It’s like this: “Remember, remember the Fifth of November, the Gunpowder Treason and Plot. I see no reason the Gunpowder Treason ought ever be forgot.” It “remember, remembers” the attempt by a conspiracy of 13 English Catholics to blow up the House of Lords in 1605 with the goal of installing a Catholic monarch—evidently the Catholic-Protestant rivalry was all the rage in those days 407 years ago. Guy Fawkes is the man most remembered of that squad of thirteen—as a man of 10 years’ military experience, he kept watch over the gunpowder that was to be used in the attack (Wikipedia).
I recently finished reading V for Vendetta by Alan Moore and David Lloyd (the comic which was later adapted into the better-known movie starring Natalie Portman). Moore’s comic (Lloyd illustrated what Moore wrote) was published in the ‘80s in the heyday of the British version of Ronald Reagan (Margaret Thatcher), the Cold War, and the public debut of AIDS. I’ll let Moore describe the times: “It’s 1988 now. Margaret Thatcher is entering her third term of office and talking confidently of an unbroken Conservative leadership well into the next century…the tabloid press are circulating the idea of concentration camps for persons with AIDS. The new riot police wear black visors, as do their horses, and their vans have rotating video cameras mounted on top. The government has expressed a desire to eradicate homosexuality, even as an abstract concept, and one can only speculate as to which minority will be the next legislated against…It’s cold and mean-spirited and I don’t like it anymore. Goodnight England… Hello the voice of Fate and V FOR VENDETTA” (from Moore’s introduction to Book One).
What does that have to do with Guy Fawkes and the fifth of November 1605? Moore’s melodramatic anarchist V wears a Guy Fawkes mask in the comic and implores the audience not to forget 5/11/1605 (European date format there because it’s England) with the scrap of poetry recited in my first paragraph above. V does this while blowing up several British landmarks himself, in the context of an alternate reality- authoritarian government having taken over England after a nuclear war. The “man from Room Five” in the mask never reveals his civilian identity, if he has one, and trains/tortures his protégé audience surrogate, Evey Hammond, while plotting the fascist government’s overthrow and usurping the “Voice of Fate.”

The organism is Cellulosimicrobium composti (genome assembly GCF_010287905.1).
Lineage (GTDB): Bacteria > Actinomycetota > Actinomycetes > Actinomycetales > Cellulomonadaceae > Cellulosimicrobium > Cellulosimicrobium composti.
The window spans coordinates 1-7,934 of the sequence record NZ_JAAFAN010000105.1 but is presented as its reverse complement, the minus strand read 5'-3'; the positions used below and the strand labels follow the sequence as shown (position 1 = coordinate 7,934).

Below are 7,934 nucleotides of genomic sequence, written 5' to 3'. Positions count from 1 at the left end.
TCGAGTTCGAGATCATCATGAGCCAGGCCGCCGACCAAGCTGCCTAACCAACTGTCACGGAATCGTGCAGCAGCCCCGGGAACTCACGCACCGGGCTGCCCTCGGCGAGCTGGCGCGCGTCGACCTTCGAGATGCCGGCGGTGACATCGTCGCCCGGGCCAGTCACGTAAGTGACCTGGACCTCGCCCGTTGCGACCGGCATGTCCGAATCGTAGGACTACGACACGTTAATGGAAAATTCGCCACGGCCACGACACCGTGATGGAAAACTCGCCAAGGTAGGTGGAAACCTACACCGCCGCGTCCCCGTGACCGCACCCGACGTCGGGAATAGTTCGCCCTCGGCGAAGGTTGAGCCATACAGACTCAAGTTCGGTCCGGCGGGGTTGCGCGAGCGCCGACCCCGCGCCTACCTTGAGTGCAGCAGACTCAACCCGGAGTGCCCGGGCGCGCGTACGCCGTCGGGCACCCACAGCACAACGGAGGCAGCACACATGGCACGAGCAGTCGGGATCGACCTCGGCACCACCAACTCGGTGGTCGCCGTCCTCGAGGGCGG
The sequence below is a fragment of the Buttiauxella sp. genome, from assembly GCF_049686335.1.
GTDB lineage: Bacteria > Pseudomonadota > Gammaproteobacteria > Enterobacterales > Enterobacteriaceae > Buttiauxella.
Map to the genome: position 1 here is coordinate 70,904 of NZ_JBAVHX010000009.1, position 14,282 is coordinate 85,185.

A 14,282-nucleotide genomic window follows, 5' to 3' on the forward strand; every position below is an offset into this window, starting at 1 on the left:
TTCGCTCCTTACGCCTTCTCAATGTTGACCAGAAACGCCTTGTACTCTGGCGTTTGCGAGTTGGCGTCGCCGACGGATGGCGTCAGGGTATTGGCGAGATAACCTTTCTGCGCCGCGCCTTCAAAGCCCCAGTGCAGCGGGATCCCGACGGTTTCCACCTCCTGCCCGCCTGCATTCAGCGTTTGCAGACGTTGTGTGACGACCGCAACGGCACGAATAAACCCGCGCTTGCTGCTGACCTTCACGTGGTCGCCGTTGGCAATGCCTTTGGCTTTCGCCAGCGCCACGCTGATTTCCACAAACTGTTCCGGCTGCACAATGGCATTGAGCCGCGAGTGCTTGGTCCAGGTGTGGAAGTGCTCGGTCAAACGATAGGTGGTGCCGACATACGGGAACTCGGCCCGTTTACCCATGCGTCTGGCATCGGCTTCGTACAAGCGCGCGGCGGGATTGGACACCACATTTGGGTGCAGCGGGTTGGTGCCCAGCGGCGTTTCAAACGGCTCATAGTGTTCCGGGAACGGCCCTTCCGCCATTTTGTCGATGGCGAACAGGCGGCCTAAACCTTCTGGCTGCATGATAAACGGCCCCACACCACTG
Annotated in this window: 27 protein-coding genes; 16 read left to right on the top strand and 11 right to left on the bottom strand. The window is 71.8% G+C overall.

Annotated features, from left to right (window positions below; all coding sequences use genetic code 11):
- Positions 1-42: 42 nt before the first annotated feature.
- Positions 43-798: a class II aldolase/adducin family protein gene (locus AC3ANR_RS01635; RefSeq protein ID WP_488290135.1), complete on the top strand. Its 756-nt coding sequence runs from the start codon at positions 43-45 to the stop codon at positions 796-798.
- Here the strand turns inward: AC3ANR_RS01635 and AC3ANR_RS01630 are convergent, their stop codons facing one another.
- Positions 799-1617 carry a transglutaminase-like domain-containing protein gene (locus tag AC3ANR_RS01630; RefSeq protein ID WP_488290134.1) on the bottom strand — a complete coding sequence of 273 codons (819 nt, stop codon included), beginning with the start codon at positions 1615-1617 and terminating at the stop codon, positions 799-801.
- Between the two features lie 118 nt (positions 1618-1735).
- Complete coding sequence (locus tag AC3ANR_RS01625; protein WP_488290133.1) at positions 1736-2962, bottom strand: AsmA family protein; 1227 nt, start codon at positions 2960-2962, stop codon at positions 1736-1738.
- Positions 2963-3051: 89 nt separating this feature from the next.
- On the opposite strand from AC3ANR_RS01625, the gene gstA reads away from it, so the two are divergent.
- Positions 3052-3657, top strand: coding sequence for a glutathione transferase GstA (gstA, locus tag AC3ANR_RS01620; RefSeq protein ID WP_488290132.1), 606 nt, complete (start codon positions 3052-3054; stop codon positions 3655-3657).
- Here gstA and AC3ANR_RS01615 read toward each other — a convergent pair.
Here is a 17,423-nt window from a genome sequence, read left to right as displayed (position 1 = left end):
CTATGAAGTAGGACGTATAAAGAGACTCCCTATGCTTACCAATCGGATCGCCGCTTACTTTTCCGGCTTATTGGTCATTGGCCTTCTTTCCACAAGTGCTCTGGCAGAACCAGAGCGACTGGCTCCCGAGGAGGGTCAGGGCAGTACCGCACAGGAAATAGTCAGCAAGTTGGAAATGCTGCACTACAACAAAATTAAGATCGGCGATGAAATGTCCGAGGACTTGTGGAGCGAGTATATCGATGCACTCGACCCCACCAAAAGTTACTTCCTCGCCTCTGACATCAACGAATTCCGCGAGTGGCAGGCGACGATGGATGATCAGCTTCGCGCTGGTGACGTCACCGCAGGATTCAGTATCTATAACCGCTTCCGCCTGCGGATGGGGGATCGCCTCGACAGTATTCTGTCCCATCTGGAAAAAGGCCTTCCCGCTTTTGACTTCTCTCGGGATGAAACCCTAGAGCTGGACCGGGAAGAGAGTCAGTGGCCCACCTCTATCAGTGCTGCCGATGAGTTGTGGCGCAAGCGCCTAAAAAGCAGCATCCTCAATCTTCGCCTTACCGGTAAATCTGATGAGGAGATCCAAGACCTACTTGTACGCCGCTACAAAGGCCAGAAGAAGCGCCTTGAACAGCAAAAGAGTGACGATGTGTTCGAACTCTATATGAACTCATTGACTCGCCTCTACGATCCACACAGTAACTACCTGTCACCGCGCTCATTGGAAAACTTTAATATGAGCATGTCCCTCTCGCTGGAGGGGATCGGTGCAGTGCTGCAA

Although similar, there are differences between the film and the comic. The film, distributed by Time Warner, portrays V much more clearly as a hero evoking the Fox (that’d be Zorro) or the Bat whose actions resonate with the English populace and have positive consequences (even taking his torment of Natalie Portman into account). The comic, produced by Moore and Lloyd, naturally fleshes out V’s impact and perception more, along with the people within and under the ruling regime, and the aftertaste for the reader is more ambiguous. If this is just a book review, I’d definitely recommend the comic, even though I’ve said little about it. It’s a solid read/spectacle that’s of higher quality than the movie.
Two phrases from the comic that apply in a nice vague sentimental way for some people today: “At least the trains all run on time but they don’t go anywhere,” and “The bulging eyes of puppets, strangled by their strings!” Mmmm, dystopia. It’s finger-lickin’ good.
Very recently, online non-entity Anonymous have taken to wearing Guy Fawkes masks with pride. Giving a reason as to why anybody’s interested in Nov 5th. The masks don’t mean much—but, I disapprove of Western governments who supposedly value free thought cracking down on the internet at the behest of the “official” mass media producers. Oh, and uh, Occupy Wall Street.
Tom Lynch can be reached for comment at [email protected]